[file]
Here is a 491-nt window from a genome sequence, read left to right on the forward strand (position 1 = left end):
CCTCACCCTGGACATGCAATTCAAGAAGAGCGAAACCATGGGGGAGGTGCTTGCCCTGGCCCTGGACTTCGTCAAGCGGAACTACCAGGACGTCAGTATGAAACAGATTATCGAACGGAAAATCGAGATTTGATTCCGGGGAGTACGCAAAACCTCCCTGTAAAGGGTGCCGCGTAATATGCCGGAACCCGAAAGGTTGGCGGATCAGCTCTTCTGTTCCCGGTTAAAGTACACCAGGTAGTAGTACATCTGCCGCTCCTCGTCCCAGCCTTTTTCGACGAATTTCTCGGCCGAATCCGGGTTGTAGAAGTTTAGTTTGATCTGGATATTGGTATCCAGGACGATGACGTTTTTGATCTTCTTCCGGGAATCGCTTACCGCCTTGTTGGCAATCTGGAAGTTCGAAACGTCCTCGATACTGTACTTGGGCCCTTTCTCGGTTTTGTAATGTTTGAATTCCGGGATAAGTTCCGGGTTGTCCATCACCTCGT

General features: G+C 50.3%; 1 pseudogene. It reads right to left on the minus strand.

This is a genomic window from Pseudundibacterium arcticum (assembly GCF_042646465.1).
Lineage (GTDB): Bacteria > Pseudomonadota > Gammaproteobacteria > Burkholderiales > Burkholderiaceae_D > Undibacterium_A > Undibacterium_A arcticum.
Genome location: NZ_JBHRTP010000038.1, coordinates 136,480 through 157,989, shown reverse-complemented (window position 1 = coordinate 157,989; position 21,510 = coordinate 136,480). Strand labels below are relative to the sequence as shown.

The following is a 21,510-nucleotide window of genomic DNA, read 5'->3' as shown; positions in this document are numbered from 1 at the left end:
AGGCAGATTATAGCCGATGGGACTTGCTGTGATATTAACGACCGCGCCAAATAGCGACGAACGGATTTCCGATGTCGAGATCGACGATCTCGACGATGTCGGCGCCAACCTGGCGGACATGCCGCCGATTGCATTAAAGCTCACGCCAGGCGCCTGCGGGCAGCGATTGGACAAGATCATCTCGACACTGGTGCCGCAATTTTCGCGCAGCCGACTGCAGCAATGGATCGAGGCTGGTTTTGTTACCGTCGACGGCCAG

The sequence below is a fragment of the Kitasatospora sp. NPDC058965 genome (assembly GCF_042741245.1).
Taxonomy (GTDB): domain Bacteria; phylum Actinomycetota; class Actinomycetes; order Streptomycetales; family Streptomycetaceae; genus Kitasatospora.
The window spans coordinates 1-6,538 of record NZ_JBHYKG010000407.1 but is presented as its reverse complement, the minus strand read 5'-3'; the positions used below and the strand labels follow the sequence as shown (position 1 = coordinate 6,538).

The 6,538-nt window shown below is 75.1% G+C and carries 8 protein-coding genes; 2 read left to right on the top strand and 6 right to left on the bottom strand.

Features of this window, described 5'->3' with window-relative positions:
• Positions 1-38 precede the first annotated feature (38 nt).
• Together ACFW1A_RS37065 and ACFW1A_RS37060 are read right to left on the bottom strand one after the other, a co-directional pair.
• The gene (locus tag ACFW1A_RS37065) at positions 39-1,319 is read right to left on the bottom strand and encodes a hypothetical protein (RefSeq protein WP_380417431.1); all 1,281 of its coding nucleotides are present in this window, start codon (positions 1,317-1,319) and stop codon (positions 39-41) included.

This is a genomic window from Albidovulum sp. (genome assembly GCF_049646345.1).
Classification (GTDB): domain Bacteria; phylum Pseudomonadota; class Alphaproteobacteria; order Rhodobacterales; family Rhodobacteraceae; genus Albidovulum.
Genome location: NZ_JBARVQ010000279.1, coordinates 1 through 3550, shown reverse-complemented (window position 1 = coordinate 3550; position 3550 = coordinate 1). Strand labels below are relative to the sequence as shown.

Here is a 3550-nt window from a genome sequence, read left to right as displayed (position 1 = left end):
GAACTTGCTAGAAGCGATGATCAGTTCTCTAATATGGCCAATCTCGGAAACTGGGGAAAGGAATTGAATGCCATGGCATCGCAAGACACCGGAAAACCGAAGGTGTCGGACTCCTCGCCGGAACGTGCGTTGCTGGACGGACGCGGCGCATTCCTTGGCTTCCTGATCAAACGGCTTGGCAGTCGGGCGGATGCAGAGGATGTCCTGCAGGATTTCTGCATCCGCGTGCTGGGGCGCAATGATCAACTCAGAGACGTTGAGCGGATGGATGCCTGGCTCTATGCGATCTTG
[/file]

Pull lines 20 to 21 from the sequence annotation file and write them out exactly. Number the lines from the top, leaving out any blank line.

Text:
Here is a 3550-nt window from a genome sequence, read left to right as displayed (position 1 = left end):
GAACTTGCTAGAAGCGATGATCAGTTCTCTAATATGGCCAATCTCGGAAACTGGGGAAAGGAATTGAATGCCATGGCATCGCAAGACACCGGAAAACCGAAGGTGTCGGACTCCTCGCCGGAACGTGCGTTGCTGGACGGACGCGGCGCATTCCTTGGCTTCCTGATCAAACGGCTTGGCAGTCGGGCGGATGCAGAGGATGTCCTGCAGGATTTCTGCATCCGCGTGCTGGGGCGCAATGATCAACTCAGAGACGTTGAGCGGATGGATGCCTGGCTCTATGCGATCTTG